The researcher has performed several actions inside and outside the host university in collaboration with and under supervision and guidance of the supervisor. In this report, I divide the actions into academic/scientific, publicity/engagement and training.
1. Academic actions:
-Reviewing Literature and Setting up the Methodological Approach.
-Pilot Study and Data Analysis.

In doing these actions, several deliverables have been done:
- Submitting a research report on studies on IS in multi-disciplinary studies to my supervisor.
- Submitting a report to the supervisor on the data collected from social media (YouTube).
- Organising several meetings with PhD students at Newcastle University. Those students worked on IS and war reporting. These meetings discussed challenges and applicability of CDA in Social Media and in media studies.
- Writing a journal paper on challenges in data collection and analysis in social media.
- Organising a training session with PhD and MA students on how to collect data from YouTube.

2. Publicity/engagement with public
To publicise the results of the analysis, I have highly engaged with various audiences in different places, institutes and countries. This strategy included participation in meetings, conferences and workshops. The aim was to raise awareness of IS' propaganda, discourse, philosophy and politics. The publicity and engagement with public has been conducted throughout the whole period of the project.

Teaching and Presentation for students. I have engaged in teaching some lectures as a guest lecturer at Media, Culture and Heritage department.
Visiting Research. I have also been engaged with research groups outside Newcastle University.

Workshops and meetings and engagement with Marie Curie. Also, I have been engaged with Marie Curie Alumni Association and Marie Curie Actions Association.

For public community, I have organized a guest lecture at the Oriental and African Studies Institute at Hamburg University (Germany).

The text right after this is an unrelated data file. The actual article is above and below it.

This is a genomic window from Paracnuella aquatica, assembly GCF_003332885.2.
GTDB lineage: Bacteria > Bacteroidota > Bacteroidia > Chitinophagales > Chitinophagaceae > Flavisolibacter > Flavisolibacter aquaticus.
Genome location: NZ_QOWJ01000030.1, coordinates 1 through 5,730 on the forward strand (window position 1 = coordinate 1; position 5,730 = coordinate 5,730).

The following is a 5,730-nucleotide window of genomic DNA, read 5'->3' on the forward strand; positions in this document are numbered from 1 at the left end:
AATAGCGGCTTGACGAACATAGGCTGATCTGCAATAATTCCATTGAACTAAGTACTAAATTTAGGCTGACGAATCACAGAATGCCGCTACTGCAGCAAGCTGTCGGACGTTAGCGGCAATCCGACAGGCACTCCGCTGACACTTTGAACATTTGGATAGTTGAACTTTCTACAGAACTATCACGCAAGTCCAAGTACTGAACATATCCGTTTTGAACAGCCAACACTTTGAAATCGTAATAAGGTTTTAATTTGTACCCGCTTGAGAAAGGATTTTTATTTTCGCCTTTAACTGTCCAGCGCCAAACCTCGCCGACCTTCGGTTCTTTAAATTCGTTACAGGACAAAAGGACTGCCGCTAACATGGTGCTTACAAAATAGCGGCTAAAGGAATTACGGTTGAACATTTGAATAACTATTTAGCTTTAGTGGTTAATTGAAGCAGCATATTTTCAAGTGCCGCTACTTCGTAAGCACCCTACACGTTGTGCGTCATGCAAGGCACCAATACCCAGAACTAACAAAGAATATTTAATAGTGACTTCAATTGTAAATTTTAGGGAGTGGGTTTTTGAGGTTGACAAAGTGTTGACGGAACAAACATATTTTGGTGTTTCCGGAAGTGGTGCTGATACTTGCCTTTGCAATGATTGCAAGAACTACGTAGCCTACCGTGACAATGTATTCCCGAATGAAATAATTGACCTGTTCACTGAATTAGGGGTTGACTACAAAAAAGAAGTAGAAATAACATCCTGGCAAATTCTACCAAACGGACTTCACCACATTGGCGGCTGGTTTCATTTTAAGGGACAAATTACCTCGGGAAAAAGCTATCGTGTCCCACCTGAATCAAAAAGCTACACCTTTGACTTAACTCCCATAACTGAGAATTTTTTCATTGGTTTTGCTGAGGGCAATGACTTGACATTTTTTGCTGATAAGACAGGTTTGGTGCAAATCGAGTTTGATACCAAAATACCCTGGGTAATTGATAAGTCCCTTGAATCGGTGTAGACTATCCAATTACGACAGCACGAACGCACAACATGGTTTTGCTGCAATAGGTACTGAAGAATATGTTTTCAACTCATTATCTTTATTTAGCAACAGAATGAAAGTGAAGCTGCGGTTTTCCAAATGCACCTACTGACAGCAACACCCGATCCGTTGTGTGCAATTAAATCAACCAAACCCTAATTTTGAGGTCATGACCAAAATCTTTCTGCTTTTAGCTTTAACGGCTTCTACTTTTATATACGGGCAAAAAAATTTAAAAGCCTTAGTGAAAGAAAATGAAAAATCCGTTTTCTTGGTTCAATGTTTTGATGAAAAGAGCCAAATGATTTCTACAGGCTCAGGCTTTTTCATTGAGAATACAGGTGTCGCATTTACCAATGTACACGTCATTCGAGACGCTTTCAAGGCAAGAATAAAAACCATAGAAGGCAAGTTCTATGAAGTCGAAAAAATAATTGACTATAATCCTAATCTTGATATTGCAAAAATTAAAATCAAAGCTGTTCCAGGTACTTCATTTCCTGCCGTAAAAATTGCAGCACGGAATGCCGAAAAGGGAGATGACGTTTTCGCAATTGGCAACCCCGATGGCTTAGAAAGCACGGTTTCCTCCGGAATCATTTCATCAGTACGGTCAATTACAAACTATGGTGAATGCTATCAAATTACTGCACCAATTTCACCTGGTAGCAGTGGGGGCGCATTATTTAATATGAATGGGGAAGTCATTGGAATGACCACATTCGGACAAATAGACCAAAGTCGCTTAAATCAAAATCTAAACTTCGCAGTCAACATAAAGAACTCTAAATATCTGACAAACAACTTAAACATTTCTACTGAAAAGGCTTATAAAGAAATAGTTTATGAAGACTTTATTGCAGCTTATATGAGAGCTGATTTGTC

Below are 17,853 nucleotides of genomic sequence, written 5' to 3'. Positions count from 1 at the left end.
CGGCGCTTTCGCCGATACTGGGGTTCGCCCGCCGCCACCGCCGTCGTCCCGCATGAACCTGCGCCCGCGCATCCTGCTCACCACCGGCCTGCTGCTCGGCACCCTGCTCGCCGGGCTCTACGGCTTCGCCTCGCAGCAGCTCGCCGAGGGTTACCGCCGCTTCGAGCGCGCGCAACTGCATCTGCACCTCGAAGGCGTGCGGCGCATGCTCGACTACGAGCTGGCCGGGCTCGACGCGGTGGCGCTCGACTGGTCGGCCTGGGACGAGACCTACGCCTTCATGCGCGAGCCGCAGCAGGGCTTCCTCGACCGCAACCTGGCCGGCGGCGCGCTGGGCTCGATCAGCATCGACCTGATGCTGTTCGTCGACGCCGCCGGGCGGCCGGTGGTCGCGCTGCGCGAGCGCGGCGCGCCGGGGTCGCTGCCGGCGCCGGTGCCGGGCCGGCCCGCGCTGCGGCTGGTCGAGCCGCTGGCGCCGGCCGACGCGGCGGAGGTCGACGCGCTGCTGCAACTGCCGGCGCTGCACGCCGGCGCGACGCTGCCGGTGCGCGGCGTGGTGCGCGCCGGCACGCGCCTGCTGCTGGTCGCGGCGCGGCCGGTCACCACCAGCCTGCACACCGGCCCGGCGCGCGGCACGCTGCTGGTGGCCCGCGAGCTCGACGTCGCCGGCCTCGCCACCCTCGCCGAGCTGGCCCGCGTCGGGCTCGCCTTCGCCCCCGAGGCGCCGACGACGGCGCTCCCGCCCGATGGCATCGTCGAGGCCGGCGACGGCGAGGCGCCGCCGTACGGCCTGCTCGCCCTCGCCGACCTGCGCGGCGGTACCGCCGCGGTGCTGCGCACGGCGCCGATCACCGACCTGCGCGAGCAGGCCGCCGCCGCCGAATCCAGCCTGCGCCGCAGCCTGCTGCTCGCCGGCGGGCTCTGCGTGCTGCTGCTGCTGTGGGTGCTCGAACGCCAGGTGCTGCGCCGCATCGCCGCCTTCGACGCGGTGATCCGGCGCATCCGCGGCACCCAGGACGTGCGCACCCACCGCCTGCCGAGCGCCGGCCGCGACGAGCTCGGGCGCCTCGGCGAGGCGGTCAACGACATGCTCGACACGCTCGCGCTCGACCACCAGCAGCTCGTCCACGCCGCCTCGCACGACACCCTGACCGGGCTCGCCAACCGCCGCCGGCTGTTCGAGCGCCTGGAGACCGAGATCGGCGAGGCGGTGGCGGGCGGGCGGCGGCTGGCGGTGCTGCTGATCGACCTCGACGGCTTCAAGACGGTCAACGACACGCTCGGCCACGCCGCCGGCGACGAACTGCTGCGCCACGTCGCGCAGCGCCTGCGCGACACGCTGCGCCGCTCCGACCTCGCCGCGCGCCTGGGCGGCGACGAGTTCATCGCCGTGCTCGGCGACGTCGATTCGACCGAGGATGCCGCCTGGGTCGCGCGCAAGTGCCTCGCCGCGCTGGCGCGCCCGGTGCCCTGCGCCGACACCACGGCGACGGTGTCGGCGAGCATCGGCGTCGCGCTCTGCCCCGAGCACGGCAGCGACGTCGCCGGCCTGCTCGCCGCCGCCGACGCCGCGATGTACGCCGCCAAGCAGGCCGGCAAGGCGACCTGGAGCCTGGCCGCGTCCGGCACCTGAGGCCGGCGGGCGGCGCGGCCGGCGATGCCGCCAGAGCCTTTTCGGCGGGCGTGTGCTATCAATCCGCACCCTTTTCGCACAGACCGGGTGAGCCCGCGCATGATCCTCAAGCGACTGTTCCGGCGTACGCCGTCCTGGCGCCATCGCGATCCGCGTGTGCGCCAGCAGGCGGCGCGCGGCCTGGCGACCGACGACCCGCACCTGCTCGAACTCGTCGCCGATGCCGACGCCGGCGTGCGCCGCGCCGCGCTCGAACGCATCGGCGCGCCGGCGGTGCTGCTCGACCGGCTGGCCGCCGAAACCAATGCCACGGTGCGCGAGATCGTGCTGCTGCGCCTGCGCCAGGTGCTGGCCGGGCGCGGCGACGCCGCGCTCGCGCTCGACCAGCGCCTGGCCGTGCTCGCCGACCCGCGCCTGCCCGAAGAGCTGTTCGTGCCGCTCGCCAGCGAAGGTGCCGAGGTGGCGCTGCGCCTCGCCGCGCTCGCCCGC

I have been trained in several dimensions at Newcastle University: computer software to analyse data, Collect Data from social media platforms
"The analysis of the data has shown that IS uses every possible means in exploiting social media to mobilise and recruit people. The so-called ""Islamic State"" has enthusiastically embraced and capitalised on new communicative affordances of the participatory web. Obviously, the rise and “success” of IS discourse needs to be examined towards the analysis of IS’s social media practices within a wider socio-political contextualisation of matters of identity, migration, multiculturalism, etc. In applying SM-CDS, the analysis comes up with major findings in regard to IS’s social media practices and tactics. These findings can be summarised as follows:

A) Share, Distribution and Dissemination of IS’s publications online, e.g. videos, photos, texts, …etc.
A) Create fake or anonymous accounts on social media platforms
B) Make and publish videos and films of high quality

In exploring IS’s visual frames and legitimation, IS builds its legitimations on several strategies in analysing IS videos on burning the Jordanian pilot:
• IS’s indictment against the Jordanian Regime of Betrayal and Espionage
• The pilot’s participation in the military airstrikes on the IS-controlled areas
• The king of Jordan is represented as apostate.
• The king Abdullah is accused of sending pilots to fight against the Islamic State’s jihadist
• Facing a military judgement with evidences

In consideration of current initial results and the challenges facing researching social media and terrorism, we can highlight the following implications:
1. Highlighting Security Threats at Local and International Levels: more terrorism and violent actions
2. Building and Networking: and Creating Online Radical Community